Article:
In their book The Orion Mystery (1994), authors Robert Bauval and Adrian Gilbert made popular the idea that the pyramids of Giza, and other pyramids to the north and south, are laid out in a plan to reproduce the pattern of the stars in the constellation Orion. They propose that there existed a unified "master plan" that originated thousands of years before the pyramid age of the Fourth Dynasty (pp. 50-55; 193-196). The Giza layout is an expression of this plan, the authors assert.
Are the three Giza pyramids situated to reproduce the pattern of the stars in Orion's belt? Although it is certainly possible, a "grand master plan" for all three pyramids would not have been necessary for the pattern to result. That the pyramids of Khufu and Khafre were near each other was enough of a start. The two pyramids, no matter how they were oriented with respect to one another, would form a straight line. Only the position of the third pyramid would be necessary to set the "Orion's belt" pattern. Thus, regardless of the relative locations of the first two pyramids at Giza, it is possible that Menkaure alone conceived the idea to position his pyramid to set the pattern, if this was indeed the case.
Some have made the point that the three Giza pyramids don't reproduce exactly the pattern of the three stars in the sky; that is, the pattern is flipped over. Before arguing this point, one must take into consideration Menkaure's options. Where else could he have built his pyramid to reproduce the pattern? Not to the northeast of Khufu's pyramid -- it would have been off the plateau. Nor could he have built it to the southeast of Khufu's pyramid -- the Eastern Cemetery is situated there. Nor could he have built it to the west of Khafre's pyramid -- there would have been no place for his mortuary temple and causeway. Menkaure had only one place he could have put his pyramid in order to imitate the three stars: in its present location.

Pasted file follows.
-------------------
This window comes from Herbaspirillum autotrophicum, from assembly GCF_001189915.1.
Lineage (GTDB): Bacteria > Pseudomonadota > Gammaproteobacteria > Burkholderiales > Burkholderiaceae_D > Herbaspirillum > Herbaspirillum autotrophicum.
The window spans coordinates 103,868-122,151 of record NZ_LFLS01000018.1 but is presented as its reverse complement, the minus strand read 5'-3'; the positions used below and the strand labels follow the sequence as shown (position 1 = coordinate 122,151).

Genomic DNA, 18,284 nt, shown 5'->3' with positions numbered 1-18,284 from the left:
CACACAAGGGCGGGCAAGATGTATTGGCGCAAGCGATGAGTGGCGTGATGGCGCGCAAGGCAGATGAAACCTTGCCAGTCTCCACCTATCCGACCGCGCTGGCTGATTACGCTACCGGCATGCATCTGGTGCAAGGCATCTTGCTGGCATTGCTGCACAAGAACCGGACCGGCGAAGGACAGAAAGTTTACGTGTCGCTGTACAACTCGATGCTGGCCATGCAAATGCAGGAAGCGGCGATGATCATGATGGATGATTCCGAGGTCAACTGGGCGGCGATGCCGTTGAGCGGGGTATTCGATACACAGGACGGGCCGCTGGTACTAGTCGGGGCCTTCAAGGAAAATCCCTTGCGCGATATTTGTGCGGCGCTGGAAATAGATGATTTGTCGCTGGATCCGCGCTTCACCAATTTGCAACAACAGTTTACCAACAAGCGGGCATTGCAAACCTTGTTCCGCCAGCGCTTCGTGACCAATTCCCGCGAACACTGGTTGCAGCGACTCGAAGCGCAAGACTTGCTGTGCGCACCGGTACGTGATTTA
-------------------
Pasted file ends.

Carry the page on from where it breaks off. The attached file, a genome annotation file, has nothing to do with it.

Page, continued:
Bauval and Gilbert, and later Graham Hancock, have tried to fit other pyramids into the scheme of the Orion constellation. Both The Orion Mystery (pp. 222-223) and The Message of the Sphinx (Hancock and Bauval, 1996, p. 229) include comparisons of a star chart of the Orion constellation and a map of the locations of pyramids. They find a "fit" between major stars and Abu Roash and Zawiyet el-Aryan (the unfinished "Layer Pyramid").
The stars (red) and the pyramids (black).
I tested their conclusion by copying a map of the pyramid sites (Baines and Málek, Atlas of Ancient Egypt, 1980, p. 135) and a map of the Orion constellation (Pasachoff and Menzel, Stars and Planets, 1992, p. 255). I inverted the latter, and reduced it until the stars of Orion's belt matched exactly with the three pyramids at Giza, then I superimposed it upon the map of Egypt. The result (see chart above) shows that there is no fit at all. The nearest star to Abu Roash is more than 3 miles to the southeast, and the nearest star to Zawiyet el-Aryan is nearly 1.5 miles northwest. These are hardly "fits," considering the precision with which the Egyptians were supposed to have mapped out this plan. Even with a little twisting and turning to account for precession, the match is unsatisfactory.
The stars of what we know as Orion played a part in the Egyptian's concept of the afterlife:
O King, you are this great star, the companion of Orion, who traverses the sky with Orion, who navigates the Netherworld with Osiris; you ascend from the east of the sky, being rejuvenated at your due season and rejuvenated at your due time." (Pyramid Texts, § 882-883.)
It may well be that the similarity between the layout of the Giza pyramids and the arrangement of the stars in the belt of Orion was intentional. But a "master plan" would hardly have been necessary. One king alone, Menkaure, could have set the pattern. Evidence of a master plan is lacking.
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